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Greenwood v. Honda

Mar 06, 2003


Defense Verdict in Honda Automobile Trial

PHOENIX, AZ - On March 6, 2003, after two hours of deliberation, a 9-person Phoenix jury in this four-week automobile crashworthiness product liability trial returned a unanimous defense verdict. ELKE GREENWOOD, individually and as personal representative for the Estate of Ronald Greenwood, and on behalf of her minor child RONALD GREENWOOD, JR. v. HONDA MOTOR CO., LTD., HONDA RESEARCH AND DEVELOPMENT COMPANY, LTD., AMERICAN HONDA MOTOR CO., HONDA R&D AMERICAS INC. and HONDA OF AMERICA MFG. INC., CV 99-022663, in the Maricopa County Superior Court, Phoenix, Arizona, Judge Michael J. O’Melia presiding.

Paul G. Cereghini with Bowman and Brooke LLP in Phoenix, Arizona, was Honda’s lead defense counsel. He was assisted at trial by Lori A. Zirkle and Paul R. Lee of Bowman and Brooke LLP. Larry E. Coben and Daniel Dell’Osso of the law firm of Coben and Associates represented plaintiffs Elke and Ronald Greenwood, Jr.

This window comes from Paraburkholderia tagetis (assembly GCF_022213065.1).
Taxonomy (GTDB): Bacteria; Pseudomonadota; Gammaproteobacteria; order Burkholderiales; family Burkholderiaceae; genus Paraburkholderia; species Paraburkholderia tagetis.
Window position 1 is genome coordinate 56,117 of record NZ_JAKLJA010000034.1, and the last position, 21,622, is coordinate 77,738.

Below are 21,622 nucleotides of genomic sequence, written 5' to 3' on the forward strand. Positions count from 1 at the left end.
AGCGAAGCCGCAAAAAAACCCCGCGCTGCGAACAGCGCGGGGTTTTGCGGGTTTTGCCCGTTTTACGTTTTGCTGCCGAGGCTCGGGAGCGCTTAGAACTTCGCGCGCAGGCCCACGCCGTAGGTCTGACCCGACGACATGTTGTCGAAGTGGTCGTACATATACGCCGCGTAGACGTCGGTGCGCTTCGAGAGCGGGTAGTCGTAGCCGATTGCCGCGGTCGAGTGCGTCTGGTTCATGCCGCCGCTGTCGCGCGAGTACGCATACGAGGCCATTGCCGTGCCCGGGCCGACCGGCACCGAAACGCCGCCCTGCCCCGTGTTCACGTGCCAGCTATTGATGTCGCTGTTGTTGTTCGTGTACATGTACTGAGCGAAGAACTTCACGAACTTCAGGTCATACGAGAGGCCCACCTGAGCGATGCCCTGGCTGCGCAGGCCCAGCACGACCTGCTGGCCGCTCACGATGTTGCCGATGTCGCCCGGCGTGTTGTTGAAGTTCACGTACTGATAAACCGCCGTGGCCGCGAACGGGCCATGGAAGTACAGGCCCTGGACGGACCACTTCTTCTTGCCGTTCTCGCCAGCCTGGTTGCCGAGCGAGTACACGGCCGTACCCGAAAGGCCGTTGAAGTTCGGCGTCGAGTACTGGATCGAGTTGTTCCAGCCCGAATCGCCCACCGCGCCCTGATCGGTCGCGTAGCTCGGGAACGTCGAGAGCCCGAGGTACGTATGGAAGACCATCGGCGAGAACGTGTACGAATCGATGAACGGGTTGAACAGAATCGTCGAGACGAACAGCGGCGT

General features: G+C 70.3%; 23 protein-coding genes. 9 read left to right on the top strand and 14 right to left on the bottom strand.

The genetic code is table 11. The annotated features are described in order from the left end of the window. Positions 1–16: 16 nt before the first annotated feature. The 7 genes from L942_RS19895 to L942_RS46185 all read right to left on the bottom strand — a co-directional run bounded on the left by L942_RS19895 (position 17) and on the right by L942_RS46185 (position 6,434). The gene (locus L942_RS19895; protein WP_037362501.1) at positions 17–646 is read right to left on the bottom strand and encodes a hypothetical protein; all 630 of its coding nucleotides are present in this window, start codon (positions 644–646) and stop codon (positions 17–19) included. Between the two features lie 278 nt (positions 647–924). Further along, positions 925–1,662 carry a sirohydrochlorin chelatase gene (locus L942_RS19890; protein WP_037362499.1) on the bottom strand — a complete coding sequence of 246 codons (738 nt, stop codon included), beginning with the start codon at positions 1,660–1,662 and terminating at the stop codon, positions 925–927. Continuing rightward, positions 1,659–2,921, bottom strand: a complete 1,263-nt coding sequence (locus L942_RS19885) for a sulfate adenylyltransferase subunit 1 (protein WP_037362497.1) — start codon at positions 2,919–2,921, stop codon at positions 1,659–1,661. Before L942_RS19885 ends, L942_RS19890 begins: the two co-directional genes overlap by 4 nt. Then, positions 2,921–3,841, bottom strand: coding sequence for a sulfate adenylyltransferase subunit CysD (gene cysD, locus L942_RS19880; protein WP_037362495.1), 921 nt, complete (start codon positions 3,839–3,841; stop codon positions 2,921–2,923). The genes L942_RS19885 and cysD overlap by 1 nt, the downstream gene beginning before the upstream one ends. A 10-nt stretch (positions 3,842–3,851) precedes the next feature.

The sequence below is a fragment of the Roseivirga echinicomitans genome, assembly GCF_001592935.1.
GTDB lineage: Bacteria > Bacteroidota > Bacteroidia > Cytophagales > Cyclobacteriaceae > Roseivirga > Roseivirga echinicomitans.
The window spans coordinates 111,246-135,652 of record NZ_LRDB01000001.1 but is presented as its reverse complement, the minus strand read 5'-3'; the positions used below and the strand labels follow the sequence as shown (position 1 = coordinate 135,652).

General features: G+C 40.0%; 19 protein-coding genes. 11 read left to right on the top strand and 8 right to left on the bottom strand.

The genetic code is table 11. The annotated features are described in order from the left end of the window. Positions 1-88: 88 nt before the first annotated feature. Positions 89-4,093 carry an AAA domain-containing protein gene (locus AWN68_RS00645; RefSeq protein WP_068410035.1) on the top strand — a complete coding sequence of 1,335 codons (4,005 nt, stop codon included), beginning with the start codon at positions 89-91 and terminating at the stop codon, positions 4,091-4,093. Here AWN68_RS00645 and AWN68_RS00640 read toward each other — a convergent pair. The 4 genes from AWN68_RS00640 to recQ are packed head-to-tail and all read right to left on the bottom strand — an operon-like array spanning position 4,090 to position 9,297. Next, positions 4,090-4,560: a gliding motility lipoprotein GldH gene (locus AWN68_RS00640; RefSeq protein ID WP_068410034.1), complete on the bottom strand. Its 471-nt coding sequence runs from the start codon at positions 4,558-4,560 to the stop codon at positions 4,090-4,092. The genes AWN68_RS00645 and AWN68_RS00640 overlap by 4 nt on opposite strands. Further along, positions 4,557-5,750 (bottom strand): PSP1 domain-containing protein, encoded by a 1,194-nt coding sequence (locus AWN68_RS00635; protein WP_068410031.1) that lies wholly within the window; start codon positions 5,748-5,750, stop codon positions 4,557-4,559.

This trial arose out of a June 3, 1998, intersection accident in Scottsdale, Arizona. Decedent Ronald Greenwood, the driver of a 1994 Honda Civic Coupe, was traveling westbound through the intersection of Sweetwater Boulevard and Scottsdale Road when the driver of a southbound 1990 Lexus 250ES ran a red light striking the Honda in the driver’s side front fender and door. The Scottsdale Police Department calculated an impact speed of 46 mph by the Lexus and 22 mph by the Honda. The impact sent both vehicles spinning through the intersection and into a stationary delivery van.